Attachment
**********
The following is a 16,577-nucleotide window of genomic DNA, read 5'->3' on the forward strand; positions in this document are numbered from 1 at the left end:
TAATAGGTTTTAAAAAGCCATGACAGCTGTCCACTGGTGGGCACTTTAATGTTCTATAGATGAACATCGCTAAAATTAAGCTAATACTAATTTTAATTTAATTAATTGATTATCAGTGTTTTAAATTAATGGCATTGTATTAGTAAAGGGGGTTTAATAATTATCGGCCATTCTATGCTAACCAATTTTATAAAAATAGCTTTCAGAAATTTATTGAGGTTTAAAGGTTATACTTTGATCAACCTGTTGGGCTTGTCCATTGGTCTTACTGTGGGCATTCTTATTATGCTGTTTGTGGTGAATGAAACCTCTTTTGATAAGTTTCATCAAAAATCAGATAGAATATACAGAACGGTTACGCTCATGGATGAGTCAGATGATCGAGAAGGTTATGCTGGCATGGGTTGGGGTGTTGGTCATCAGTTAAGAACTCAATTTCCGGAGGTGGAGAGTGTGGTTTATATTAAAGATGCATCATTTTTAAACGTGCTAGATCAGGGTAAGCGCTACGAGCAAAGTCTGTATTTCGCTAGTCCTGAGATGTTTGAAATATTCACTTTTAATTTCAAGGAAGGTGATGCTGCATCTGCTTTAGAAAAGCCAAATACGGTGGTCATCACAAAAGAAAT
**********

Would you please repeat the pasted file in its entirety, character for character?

The following is a 16,577-nucleotide window of genomic DNA, read 5'->3' on the forward strand; positions in this document are numbered from 1 at the left end:
TAATAGGTTTTAAAAAGCCATGACAGCTGTCCACTGGTGGGCACTTTAATGTTCTATAGATGAACATCGCTAAAATTAAGCTAATACTAATTTTAATTTAATTAATTGATTATCAGTGTTTTAAATTAATGGCATTGTATTAGTAAAGGGGGTTTAATAATTATCGGCCATTCTATGCTAACCAATTTTATAAAAATAGCTTTCAGAAATTTATTGAGGTTTAAAGGTTATACTTTGATCAACCTGTTGGGCTTGTCCATTGGTCTTACTGTGGGCATTCTTATTATGCTGTTTGTGGTGAATGAAACCTCTTTTGATAAGTTTCATCAAAAATCAGATAGAATATACAGAACGGTTACGCTCATGGATGAGTCAGATGATCGAGAAGGTTATGCTGGCATGGGTTGGGGTGTTGGTCATCAGTTAAGAACTCAATTTCCGGAGGTGGAGAGTGTGGTTTATATTAAAGATGCATCATTTTTAAACGTGCTAGATCAGGGTAAGCGCTACGAGCAAAGTCTGTATTTCGCTAGTCCTGAGATGTTTGAAATATTCACTTTTAATTTCAAGGAAGGTGATGCTGCATCTGCTTTAGAAAAGCCAAATACGGTGGTCATCACAAAAGAAAT